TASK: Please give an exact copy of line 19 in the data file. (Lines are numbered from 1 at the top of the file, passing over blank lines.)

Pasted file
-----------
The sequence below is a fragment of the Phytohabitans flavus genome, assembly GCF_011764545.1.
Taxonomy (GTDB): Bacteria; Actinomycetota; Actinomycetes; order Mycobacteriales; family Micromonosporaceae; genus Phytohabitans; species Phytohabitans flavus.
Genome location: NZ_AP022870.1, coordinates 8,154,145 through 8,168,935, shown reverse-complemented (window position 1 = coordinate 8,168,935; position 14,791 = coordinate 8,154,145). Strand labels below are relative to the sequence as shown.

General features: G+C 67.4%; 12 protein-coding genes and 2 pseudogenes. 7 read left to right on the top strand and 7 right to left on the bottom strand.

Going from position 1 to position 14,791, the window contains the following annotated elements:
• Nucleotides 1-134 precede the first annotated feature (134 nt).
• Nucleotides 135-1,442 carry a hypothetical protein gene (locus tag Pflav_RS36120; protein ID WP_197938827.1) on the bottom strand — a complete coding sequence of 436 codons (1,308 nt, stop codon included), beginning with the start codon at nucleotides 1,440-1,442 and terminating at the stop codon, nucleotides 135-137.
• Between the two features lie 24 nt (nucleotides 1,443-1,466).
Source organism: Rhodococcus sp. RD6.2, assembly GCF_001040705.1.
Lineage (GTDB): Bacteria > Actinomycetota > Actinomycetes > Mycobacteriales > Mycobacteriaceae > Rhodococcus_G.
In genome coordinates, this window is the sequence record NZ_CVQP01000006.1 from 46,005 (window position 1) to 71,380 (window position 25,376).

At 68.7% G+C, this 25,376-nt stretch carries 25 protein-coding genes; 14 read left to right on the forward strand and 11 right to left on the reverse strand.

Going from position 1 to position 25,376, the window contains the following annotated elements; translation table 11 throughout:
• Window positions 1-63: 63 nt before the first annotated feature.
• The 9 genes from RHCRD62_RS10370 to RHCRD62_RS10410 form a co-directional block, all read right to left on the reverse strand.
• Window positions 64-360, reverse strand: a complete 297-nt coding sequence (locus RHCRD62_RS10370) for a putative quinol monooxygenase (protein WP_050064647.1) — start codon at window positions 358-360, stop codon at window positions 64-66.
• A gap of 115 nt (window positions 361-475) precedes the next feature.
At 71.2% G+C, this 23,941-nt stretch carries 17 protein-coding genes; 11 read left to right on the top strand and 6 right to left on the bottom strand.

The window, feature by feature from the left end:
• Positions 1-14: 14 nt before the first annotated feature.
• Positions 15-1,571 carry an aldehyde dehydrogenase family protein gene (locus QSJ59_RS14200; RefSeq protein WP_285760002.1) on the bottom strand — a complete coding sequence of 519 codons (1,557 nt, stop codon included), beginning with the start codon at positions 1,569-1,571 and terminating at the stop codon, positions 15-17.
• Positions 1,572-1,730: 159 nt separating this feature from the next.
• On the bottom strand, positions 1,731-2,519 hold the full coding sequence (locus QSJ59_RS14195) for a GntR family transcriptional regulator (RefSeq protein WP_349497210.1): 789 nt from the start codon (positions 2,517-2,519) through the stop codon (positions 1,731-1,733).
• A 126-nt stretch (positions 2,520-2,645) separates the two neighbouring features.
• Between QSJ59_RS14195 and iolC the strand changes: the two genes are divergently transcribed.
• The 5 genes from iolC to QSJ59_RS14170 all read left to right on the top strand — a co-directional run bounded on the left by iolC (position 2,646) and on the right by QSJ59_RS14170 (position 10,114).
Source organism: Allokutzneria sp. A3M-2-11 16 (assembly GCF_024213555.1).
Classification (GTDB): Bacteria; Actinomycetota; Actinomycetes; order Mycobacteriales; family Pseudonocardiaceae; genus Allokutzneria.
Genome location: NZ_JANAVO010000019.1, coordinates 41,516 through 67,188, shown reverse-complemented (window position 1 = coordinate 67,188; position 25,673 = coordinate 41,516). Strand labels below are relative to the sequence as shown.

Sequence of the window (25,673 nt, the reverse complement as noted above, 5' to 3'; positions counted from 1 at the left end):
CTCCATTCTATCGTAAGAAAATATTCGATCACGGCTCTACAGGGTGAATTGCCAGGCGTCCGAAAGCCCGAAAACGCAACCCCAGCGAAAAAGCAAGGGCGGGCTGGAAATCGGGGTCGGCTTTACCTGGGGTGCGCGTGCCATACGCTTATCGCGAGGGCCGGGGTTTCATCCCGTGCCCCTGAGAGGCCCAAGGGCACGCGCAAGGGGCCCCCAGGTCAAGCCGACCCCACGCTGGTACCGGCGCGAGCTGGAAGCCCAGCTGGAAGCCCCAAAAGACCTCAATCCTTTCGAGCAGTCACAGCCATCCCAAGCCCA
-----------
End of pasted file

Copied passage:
The window, feature by feature from the left end: